In Our Own Backyard...Of loaves and fishes and Sloppy JoesLast week I witnessed 30 pounds of hamburger disappear in under an hour.
By: Wendy Johnson, Pine Journal
Last week I witnessed 30 pounds of hamburger disappear in under an hour.
It wasn’t a “Buy One, Get One Free” promotion at a popular chain restaurant, or Taco Tuesday at the local high school cafeteria, and it wasn’t the semi-annual meat bundle sale at the neighborhood market.
It was our church’s night to serve dinner at the Churches United in Ministry (CHUM) drop-in center in Duluth’s Central Hillside neighborhood.
My husband, Ken, and I had taken our turn at serving dinner at CHUM about this time last year, and I can honestly say we walked away changed people. It seemed like so small an effort on our part – just an hour out of our lives to help serve dinner to some folks who were having a hard time getting by – but it drove home the reality of what being truly hungry is all about and how even so small a gesture can mean so much to those who receive it.
When the call went out for helpers this time, we decided to step up to the plate and volunteer our services once again. Some of the church ladies spent the afternoon making Sloppy Joes at the church kitchen that day, and all we had to do was dish them up and serve the rest of the dinner to whoever showed up.
As we and a couple of others were getting things ready in the kitchen of the drop-in center shortly before 5 p.m., the door cautiously swung open and one of the people who was there to eat dinner asked what we were serving. When we told him Sloppy Joes, he nodded his head and eased back out to the dining room to share the news with the others who were already starting to line up. It seemed like such an insignificant thing, but we later learned that it was, for many, the highlight of their day.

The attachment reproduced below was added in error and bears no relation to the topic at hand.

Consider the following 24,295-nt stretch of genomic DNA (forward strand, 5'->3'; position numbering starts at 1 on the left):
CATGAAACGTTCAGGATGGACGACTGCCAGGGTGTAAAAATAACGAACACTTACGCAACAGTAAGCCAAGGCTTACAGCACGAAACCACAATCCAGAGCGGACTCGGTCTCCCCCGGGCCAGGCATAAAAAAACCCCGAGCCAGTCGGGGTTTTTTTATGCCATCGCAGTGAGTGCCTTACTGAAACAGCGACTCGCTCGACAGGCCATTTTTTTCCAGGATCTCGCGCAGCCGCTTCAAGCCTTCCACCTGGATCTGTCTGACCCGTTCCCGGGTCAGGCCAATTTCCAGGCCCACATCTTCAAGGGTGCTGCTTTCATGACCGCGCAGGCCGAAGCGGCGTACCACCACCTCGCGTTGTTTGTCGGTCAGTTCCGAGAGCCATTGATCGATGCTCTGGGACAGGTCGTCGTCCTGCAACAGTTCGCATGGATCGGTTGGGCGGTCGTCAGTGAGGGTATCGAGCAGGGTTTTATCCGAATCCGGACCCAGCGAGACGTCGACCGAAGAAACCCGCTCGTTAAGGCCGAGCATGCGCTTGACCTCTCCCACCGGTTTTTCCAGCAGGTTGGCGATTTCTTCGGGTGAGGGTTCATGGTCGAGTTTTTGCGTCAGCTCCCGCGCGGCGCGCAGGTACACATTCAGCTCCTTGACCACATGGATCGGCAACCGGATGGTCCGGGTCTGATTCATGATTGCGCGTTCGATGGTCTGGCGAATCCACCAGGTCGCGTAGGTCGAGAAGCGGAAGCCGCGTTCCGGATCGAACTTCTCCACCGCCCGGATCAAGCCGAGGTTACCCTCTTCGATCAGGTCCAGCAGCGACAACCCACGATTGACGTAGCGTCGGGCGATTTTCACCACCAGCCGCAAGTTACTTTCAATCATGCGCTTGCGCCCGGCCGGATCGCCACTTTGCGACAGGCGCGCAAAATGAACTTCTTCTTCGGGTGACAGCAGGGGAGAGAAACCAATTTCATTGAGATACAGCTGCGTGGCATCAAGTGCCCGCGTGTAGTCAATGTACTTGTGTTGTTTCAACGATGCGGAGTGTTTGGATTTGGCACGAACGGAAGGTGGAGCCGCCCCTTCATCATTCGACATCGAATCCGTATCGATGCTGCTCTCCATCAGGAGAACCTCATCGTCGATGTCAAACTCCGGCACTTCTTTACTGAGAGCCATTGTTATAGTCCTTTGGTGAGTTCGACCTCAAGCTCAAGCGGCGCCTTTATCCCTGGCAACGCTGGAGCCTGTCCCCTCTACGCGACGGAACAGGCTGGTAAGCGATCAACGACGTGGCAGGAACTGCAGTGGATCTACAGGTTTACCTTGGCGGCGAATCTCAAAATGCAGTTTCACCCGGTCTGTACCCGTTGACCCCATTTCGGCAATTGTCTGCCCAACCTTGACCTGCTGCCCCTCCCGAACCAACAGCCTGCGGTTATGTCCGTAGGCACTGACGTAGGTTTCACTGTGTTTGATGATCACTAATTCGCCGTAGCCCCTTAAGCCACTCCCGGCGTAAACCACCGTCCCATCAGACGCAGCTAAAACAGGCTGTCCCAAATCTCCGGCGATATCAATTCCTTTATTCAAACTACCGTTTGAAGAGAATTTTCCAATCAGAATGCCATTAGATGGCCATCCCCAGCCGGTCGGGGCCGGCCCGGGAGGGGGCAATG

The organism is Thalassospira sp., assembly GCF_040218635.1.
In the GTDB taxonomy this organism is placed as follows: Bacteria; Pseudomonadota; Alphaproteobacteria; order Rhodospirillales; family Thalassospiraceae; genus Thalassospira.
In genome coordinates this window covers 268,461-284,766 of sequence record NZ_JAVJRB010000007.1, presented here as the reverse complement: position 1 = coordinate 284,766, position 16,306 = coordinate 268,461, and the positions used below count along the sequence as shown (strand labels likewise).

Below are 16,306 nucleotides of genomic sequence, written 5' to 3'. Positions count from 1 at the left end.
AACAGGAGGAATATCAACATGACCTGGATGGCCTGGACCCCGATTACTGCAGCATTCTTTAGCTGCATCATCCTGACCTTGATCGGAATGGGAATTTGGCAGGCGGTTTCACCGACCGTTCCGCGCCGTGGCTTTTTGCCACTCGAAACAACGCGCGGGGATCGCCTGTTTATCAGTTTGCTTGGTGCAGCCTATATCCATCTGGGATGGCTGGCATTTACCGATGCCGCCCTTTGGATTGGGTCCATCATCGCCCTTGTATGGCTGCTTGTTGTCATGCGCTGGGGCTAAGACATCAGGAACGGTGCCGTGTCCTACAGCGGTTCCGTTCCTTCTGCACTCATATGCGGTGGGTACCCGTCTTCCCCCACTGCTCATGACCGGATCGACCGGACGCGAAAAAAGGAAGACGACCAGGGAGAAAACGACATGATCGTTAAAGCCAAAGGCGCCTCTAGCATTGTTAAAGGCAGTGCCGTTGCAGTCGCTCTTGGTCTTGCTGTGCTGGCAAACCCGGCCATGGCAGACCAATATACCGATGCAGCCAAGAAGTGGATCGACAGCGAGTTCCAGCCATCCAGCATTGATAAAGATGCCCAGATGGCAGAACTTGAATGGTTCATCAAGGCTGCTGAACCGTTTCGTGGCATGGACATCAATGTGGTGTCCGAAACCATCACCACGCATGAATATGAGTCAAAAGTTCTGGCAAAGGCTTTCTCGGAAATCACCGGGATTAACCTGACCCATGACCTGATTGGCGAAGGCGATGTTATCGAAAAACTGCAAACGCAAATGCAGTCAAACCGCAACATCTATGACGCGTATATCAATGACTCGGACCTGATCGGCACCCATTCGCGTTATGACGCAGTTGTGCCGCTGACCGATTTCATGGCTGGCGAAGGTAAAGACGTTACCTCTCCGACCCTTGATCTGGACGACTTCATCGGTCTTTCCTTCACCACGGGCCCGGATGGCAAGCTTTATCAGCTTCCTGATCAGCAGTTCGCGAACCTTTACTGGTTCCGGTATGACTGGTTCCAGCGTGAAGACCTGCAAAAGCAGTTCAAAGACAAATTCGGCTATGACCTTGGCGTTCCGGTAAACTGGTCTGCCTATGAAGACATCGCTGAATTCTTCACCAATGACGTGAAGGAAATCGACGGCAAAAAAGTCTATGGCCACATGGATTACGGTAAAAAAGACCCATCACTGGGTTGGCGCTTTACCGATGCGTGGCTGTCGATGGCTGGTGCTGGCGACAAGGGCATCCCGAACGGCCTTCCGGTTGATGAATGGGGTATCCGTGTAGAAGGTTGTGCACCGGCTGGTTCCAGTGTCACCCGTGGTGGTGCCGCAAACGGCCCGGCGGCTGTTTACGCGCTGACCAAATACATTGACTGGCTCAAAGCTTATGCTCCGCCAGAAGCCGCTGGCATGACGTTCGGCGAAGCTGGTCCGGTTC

As soon as we raised the serving window to the kitchen, the action was non-stop for the next 45 minutes. A line of people stretched the entire length of the long, narrow room, and it moved slowly and steadily without stopping as we struggled to keep up with the demand. Our goal was to give everyone as much as he or she wanted, and in many cases we loaded their plates with two and sometimes three Sloppy Joes at a time, and then again as some came through for a second round.
One man came up just to ask us what we used in our Sloppy Joe recipe, and said he’d never made them before with green peppers and onions.
Another swept in just before 6 p.m., after all of the potato chips, pickles and bars were gone and we were starting to put away what little remained of the Sloppy Joe mixture. He said he had been delayed and hoped he could still get something to eat.
“I skipped lunch just so I could eat here tonight,” he explained breathlessly.
I told him we were all out of hamburger buns, but since I’d discovered some hot dog buns left over from a previous meal, I asked him if he’d mind using a couple of those.
He agreed in a heartbeat, and we were able to set him up with enough to eat to at least fill his stomach, and he seemed extremely grateful. A few others arrived late as well, and when the hot dog buns were gone, one of them said he’d be fine just eating a bowl of the Sloppy Joe mixture, and that’s exactly what he did.
We were just getting ready to close the serving window when, one by one, a number of people began to come up and thank us for the dinner. After the second or third one, I realized that I had been responding by saying, “Thank you for coming!” as though they were invited guests at some sort of fancy social affair.
And you know what? In our minds, that’s exactly what they were.